There are many different thickeners. We’ll review three categories:
Pre-thickened spit up formulas
What you need to know:
Follows a standardized recipe
Usually contains rice starch that thickens in the stomach with the stomach acid
Does not displace nutrients
Does reduce flow rates of nipples and tubes
At recipe concentrations >or= 27 kcal/oz may become too thick and clog nipples and tubes
Is ineffective when the infant is already taking a proton pump inhibitor (PPI) medication to help manage their reflux
What you need to know:
Affordable and easy to find
Easy to dissolve
No standardized recipe (literature ranges from 1.5-2.5 tsp of infant cereal per oz of formula, different formulas require varying amounts of infant cereal to get the same level thickness)
Can easily become too thick
Does displace nutrients and is high in iron (1 tsp of infant cereal has ~0.7 mg of iron)
Cannot be used with expressed breast milk (EBM) as the natural enzymes degrade the starch
*The American Academy of Pediatrics (AAP) “recommends against the routine use of rice cereal in the bottle to improve infant sleep patterns as it is a choking hazard and may lead to excessive weight gain”.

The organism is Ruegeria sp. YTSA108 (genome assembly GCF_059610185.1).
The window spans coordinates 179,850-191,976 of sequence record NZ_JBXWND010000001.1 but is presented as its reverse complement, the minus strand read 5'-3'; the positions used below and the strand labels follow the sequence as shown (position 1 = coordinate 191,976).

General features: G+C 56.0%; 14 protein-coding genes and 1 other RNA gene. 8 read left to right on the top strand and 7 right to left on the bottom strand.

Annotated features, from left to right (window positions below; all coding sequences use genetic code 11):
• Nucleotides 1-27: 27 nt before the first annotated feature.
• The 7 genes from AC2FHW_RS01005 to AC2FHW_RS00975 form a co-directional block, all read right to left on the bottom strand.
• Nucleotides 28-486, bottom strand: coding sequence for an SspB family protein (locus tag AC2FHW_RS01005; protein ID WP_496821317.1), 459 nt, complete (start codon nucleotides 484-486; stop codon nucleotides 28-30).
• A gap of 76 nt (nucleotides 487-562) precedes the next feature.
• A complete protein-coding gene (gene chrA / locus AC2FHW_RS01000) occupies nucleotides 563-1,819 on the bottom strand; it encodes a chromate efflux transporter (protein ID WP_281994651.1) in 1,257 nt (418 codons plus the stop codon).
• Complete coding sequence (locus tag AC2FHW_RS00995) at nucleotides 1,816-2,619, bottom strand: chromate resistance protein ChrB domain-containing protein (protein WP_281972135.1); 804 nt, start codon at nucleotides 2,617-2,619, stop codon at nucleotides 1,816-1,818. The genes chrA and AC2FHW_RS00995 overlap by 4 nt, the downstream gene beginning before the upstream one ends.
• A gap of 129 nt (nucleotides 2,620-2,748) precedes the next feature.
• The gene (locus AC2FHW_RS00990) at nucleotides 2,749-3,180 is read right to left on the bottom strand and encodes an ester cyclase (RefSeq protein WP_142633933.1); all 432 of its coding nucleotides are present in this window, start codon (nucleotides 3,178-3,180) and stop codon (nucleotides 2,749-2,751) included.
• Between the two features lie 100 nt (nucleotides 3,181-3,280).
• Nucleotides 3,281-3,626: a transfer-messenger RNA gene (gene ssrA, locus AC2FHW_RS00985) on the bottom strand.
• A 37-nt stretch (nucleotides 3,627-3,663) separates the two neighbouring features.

What you need to know:
Carob bean is safe and indicated in infants <1 year
It can be mixed with both EBM and formula once term infants are >2.7 kg or once preterm infants are at least 42 weeks of gestation and weigh >2.7 kg
Some commercial thickeners are unsafe in infants as they have been linked with increased risk of necrotizing enterocolitis (NEC) and are therefore not indicated for infants <1 year of age
What should you watch out for? Monitor for these red flags!
A reduction in the amount of EBM or formula consumed
Problems with constipation
Changes in weight gain pattern: Not gaining enough to excessive weight gain
Problems with coughing or choking during feeds
Probing questions before you start thickening feeds
Is the infant’s reflux troublesome? What other strategies have been tried?
Is the infant term or at least 42 weeks of gestation?
Does the infant weigh at least 2.7 kg?
How is the infant fed?
Is the infant breastfed? Is the infant bottling expressed breast milk or formula?
Which thickening strategy will work best?
A trial of a pre-thickened formula?
Or adding a commercial thickener to expressed breast milk or formula?
Which thickener will be safest for the age of the infant?
If an infant is experiencing troublesome reflux and you believe thickening feeds is a safe option, you can consider a ~2 week trial as tolerated
With any worrisome symptoms, discontinue the trial and move on to other strategies
If well tolerated and is effectively helping to manage symptoms, reassess every few months to see if can be stopped
We’d love to hear from you. Are you routinely thickening feeds for the management of reflux? Or, is it still a strategy of the past?
Charlene and Julie
P.S. If you’d love to know more about infant nutrition, join our waitlist for our flagship course Infant Nutrition Essentials.